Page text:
After listening to this show at an absurd volume for a workplace, I’ve deduced the following: on February 15, 1969, Jerry Garcia really, really wanted to play a ton of guitar.
This whole show, from start to finish, is really just one very long guitar exhibition. I can’t recall, off the top of my head, another pre-1970 show of this length with this much soloing. The only moments of respite take place during Dupree’s Diamond Blues and Mountains of the Moon, which are played back to back to open the second set. Every other single song the Dead play tonight features Jerry just shredding repetitive trilling runs all over the fretboard at earsplitting volume with no concern for anything else around him. While this approach could play havoc with a lesser band, everyone else seems willing to at least try to keep up. They aren’t always successful, but that’s probably because they’re just as thunderstruck as the crowd.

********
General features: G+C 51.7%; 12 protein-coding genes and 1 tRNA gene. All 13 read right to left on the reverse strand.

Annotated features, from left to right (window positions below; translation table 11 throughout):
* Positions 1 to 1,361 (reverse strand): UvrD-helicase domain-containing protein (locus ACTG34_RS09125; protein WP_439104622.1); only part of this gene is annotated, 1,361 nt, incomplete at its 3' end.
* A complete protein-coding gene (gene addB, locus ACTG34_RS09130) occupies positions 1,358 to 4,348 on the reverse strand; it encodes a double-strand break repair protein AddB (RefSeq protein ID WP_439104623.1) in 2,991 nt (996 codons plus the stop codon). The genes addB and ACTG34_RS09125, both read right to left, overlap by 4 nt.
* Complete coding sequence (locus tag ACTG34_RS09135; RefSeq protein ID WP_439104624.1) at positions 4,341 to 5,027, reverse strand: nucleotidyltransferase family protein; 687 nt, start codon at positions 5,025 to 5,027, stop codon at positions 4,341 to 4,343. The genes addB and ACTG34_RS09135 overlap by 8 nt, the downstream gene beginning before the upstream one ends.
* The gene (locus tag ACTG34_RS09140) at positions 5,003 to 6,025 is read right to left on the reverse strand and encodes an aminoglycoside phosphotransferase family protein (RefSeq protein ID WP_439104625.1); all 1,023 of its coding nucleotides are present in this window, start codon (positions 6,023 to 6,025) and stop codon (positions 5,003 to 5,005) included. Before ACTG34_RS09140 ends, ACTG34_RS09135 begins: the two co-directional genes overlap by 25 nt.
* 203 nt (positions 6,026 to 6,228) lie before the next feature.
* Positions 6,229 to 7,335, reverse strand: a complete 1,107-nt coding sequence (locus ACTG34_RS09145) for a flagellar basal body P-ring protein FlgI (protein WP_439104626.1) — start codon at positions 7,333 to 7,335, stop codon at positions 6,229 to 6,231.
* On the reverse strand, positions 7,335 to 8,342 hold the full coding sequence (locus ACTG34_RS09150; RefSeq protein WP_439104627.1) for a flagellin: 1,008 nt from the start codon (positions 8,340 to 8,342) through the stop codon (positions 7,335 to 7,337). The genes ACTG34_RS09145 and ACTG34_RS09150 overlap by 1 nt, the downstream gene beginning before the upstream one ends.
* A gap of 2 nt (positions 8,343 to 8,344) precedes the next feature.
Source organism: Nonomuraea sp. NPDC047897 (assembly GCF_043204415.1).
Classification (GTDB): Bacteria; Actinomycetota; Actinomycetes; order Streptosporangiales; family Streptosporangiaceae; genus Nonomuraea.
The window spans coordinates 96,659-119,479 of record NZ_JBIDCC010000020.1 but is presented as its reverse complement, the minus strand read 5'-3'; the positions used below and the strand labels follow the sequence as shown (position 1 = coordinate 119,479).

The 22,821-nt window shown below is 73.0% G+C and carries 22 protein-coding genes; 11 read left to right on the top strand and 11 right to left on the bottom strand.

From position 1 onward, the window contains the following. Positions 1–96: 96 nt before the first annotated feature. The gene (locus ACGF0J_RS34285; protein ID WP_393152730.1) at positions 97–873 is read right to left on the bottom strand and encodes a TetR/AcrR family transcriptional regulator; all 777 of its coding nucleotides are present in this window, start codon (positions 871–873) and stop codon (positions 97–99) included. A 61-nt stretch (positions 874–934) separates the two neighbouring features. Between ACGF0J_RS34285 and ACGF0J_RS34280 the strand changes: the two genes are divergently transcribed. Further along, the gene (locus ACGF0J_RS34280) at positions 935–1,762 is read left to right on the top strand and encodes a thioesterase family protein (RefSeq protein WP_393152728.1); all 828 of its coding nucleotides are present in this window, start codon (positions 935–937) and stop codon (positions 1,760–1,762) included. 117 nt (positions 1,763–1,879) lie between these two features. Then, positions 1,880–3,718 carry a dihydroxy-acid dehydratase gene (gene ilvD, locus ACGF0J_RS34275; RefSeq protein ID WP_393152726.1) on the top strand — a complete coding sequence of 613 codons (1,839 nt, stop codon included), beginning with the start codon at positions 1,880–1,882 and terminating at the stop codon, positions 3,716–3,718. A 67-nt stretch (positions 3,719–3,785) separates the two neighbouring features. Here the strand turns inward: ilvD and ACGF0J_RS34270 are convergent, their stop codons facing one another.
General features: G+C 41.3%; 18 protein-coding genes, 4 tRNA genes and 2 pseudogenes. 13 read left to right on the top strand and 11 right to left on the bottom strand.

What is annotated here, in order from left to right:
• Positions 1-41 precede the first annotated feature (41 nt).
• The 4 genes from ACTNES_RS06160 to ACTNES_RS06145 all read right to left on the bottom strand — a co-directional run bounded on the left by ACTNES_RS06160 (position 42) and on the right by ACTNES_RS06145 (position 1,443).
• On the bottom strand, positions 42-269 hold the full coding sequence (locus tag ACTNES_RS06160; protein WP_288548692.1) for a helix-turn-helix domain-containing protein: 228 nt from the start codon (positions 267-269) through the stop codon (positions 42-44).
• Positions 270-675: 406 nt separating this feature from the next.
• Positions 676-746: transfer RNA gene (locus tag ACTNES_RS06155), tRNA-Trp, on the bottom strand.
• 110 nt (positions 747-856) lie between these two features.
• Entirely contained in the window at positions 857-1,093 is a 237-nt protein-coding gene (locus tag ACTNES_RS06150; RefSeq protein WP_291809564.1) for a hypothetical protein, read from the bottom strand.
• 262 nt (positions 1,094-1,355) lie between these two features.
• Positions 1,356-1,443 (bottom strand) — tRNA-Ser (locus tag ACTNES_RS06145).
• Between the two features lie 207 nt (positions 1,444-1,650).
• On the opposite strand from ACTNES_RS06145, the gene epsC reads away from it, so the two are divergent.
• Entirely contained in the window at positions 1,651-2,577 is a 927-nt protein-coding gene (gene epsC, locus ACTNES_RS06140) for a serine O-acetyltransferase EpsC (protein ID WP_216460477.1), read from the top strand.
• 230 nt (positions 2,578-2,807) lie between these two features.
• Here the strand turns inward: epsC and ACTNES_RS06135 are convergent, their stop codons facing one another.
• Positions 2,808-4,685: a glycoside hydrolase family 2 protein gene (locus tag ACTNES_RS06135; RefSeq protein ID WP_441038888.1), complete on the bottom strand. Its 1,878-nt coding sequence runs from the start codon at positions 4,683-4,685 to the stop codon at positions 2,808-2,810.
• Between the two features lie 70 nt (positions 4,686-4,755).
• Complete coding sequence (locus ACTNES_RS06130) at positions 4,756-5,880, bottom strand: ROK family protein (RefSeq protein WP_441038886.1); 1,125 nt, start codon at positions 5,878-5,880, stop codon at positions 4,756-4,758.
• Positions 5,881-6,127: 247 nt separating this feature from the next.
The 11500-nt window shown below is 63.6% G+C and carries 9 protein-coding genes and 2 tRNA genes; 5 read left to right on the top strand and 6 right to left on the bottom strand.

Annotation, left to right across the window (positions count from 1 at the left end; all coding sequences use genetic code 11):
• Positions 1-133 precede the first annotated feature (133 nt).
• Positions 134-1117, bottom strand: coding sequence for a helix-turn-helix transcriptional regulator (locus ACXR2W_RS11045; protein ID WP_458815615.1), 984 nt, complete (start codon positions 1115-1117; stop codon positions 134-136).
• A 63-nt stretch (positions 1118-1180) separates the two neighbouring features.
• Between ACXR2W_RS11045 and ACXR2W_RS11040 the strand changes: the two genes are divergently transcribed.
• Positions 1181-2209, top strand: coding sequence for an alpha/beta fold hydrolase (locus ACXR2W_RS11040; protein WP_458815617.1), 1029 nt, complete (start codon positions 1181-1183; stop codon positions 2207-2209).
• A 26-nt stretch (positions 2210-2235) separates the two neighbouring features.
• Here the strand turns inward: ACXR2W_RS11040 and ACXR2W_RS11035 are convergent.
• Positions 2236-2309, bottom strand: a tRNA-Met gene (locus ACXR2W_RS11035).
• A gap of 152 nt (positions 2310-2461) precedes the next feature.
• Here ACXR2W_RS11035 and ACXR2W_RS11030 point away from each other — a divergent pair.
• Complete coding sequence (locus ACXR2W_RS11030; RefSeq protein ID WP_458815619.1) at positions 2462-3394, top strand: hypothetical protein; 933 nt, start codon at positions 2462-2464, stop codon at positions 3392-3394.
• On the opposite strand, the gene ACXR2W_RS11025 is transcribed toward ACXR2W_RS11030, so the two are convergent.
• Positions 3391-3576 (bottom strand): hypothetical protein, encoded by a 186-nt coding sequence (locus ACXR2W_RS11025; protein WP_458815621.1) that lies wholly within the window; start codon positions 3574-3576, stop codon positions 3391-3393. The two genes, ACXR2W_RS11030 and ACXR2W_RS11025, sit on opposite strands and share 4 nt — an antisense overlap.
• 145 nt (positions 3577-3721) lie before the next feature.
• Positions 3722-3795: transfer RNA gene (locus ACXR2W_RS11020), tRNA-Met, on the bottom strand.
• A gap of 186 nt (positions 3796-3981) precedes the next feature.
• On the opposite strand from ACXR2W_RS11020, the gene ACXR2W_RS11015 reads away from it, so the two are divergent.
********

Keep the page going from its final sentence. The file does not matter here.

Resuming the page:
I’m not exaggerating the amount of guitar, or the sheer force of the playing. Are there highlights? Sure – Cryptical Envelopment>The Other One>Cryptical Envelopment in the first set is a dank, dark, dangerous version. St. Stephen>The Eleven is huge, but it’s also cut up. But the coolest section, for me, is the end of Alligator moving into Caution (Do Not Stop on Tracks), where Jerry plays the what one source calls a And We Bid You Goodnight Jam. This is the music that usually comes towards the end of Goin’ Down the Road Feeling Bad. Tonight, Jerry explores every possible iteration of this melody, the rest of the band contributes and the effect is a gorgeous, powerful display of playing during a night that can easily be overwhelming to listen to straight through. And then there is this titanic Caution which is wild and threatening and, it must be said, pure awesome.
If you want guitar, this is your night. There are other peak Jerry shows, but this is definitely in the pantheon.